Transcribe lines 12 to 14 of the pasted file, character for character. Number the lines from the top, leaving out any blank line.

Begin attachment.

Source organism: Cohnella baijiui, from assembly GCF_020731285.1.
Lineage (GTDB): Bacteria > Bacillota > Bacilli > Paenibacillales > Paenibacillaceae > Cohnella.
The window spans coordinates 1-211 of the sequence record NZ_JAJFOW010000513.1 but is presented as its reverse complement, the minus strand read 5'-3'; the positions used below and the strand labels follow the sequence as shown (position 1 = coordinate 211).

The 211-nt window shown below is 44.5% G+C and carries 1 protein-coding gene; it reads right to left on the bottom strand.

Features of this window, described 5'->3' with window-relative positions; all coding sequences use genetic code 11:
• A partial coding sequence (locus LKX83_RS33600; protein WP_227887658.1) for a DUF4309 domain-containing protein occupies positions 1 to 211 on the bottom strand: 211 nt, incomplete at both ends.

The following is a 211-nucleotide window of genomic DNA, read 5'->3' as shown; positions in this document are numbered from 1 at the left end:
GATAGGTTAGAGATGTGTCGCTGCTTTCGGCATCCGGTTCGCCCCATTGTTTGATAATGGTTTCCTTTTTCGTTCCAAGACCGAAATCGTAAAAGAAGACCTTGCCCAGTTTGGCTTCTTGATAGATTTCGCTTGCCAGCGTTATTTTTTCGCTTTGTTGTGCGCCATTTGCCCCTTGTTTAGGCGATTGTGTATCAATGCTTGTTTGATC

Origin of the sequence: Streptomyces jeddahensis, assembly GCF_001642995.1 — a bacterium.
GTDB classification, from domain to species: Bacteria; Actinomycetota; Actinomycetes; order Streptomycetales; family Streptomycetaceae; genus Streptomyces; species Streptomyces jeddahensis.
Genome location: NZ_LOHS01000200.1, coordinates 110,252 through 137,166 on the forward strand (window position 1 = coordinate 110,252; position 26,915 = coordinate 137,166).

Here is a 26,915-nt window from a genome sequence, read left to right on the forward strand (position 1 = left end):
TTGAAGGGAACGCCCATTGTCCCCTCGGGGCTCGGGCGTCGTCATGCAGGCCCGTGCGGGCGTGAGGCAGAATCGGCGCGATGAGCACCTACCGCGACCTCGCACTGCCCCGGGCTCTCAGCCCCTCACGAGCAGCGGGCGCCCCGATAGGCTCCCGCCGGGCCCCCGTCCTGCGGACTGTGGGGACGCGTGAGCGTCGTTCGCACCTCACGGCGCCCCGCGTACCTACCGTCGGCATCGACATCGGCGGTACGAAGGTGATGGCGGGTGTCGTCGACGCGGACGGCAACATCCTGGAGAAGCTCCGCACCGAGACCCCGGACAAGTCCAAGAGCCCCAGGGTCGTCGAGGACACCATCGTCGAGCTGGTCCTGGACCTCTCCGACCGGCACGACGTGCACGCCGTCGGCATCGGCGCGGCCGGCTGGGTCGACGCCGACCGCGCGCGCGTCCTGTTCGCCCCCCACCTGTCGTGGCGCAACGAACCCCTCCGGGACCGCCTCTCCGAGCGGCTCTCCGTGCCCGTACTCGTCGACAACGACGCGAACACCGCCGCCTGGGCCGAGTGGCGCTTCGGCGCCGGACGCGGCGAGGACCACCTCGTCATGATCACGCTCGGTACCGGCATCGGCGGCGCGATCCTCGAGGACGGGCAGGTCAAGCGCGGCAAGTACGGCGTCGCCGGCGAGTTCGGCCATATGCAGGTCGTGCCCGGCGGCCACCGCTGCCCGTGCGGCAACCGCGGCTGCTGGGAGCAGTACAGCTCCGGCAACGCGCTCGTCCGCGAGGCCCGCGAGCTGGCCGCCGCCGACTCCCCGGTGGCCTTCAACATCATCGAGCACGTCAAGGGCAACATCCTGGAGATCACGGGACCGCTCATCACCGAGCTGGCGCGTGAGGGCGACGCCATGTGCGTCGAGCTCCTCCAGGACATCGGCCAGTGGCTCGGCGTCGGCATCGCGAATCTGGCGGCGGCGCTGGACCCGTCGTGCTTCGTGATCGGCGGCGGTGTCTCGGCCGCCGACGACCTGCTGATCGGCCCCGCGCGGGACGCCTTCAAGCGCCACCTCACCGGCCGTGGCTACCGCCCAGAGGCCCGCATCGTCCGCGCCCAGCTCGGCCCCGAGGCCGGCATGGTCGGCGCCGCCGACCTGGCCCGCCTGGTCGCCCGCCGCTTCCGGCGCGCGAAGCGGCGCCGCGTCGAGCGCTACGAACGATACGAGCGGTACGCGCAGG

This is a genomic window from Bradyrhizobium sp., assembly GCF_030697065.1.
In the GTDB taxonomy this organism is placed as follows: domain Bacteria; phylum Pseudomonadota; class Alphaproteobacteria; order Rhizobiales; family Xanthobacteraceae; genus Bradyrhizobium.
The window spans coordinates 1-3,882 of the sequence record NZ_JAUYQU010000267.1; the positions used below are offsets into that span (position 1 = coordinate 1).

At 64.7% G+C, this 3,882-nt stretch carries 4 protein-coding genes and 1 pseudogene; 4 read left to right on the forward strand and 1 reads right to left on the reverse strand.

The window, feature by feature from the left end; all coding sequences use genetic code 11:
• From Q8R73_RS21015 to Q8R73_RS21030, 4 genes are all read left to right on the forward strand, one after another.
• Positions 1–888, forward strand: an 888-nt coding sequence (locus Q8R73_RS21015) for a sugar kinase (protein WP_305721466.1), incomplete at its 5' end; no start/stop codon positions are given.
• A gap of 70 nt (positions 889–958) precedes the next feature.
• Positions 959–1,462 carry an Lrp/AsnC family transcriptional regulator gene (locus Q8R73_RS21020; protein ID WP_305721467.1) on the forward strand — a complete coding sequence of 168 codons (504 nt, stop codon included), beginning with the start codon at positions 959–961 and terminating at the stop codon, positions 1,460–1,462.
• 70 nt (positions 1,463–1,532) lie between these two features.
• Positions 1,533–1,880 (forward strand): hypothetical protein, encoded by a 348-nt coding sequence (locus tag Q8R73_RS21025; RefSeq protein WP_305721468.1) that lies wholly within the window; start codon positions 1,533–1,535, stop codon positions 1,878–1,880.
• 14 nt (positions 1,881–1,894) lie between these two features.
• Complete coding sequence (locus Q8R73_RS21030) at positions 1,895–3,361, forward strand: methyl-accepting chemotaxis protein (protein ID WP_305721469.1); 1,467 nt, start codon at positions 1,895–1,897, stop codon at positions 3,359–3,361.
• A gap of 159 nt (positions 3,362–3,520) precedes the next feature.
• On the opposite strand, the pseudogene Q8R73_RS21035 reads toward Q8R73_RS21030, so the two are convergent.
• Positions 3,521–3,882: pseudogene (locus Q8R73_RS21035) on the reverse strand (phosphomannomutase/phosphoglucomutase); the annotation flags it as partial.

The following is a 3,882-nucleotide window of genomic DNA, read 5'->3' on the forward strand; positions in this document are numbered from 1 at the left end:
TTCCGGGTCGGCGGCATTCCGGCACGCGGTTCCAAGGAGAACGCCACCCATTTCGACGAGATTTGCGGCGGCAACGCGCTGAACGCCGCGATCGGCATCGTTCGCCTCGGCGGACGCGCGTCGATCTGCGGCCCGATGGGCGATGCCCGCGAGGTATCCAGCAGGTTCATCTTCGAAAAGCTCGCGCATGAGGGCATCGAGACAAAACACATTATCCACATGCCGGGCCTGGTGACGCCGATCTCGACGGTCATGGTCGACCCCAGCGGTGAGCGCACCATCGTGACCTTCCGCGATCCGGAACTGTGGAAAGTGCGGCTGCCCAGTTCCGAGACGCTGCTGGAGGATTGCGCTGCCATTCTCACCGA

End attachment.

Here is a 26,915-nt window from a genome sequence, read left to right on the forward strand (position 1 = left end):
TTGAAGGGAACGCCCATTGTCCCCTCGGGGCTCGGGCGTCGTCATGCAGGCCCGTGCGGGCGTGAGGCAGAATCGGCGCGATGAGCACCTACCGCGACCTCGCACTGCCCCGGGCTCTCAGCCCCTCACGAGCAGCGGGCGCCCCGATAGGCTCCCGCCGGGCCCCCGTCCTGCGGACTGTGGGGACGCGTGAGCGTCGTTCGCACCTCACGGCGCCCCGCGTACCTACCGTCGGCATCGACATCGGCGGTACGAAGGTGATGGCGGGTGTCGTCGACGCGGACGGCAACATCCTGGAGAAGCTCCGCACCGAGACCCCGGACAAGTCCAAGAGCCCCAGGGTCGTCGAGGACACCATCGTCGAGCTGGTCCTGGACCTCTCCGACCGGCACGACGTGCACGCCGTCGGCATCGGCGCGGCCGGCTGGGTCGACGCCGACCGCGCGCGCGTCCTGTTCGCCCCCCACCTGTCGTGGCGCAACGAACCCCTCCGGGACCGCCTCTCCGAGCGGCTCTCCGTGCCCGTACTCGTCGACAACGACGCGAACACCGCCGCCTGGGCCGAGTGGCGCTTCGGCGCCGGACGCGGCGAGGACCACCTCGTCATGATCACGCTCGGTACCGGCATCGGCGGCGCGATCCTCGAGGACGGGCAGGTCAAGCGCGGCAAGTACGGCGTCGCCGGCGAGTTCGGCCATATGCAGGTCGTGCCCGGCGGCCACCGCTGCCCGTGCGGCAACCGCGGCTGCTGGGAGCAGTACAGCTCCGGCAACGCGCTCGTCCGCGAGGCCCGCGAGCTGGCCGCCGCCGACTCCCCGGTGGCCTTCAACATCATCGAGCACGTCAAGGGCAACATCCTGGAGATCACGGGACCGCTCATCACCGAGCTGGCGCGTGAGGGCGACGCCATGTGCGTCGAGCTCCTCCAGGACATCGGCCAGTGGCTCGGCGTCGGCATCGCGAATCTGGCGGCGGCGCTGGACCCGTCGTGCTTCGTGATCGGCGGCGGTGTCTCGGCCGCCGACGACCTGCTGATCGGCCCCGCGCGGGACGCCTTCAAGCGCCACCTCACCGGCCGTGGCTACCGCCCAGAGGCCCGCATCGTCCGCGCCCAGCTCGGCCCCGAGGCCGGCATGGTCGGCGCCGCCGACCTGGCCCGCCTGGTCGCCCGCCGCTTCCGGCGCGCGAAGCGGCGCCGCGTCGAGCGCTACGAACGATACGAGCGGTACGCGCAGG

This is a genomic window from Bradyrhizobium sp., assembly GCF_030697065.1.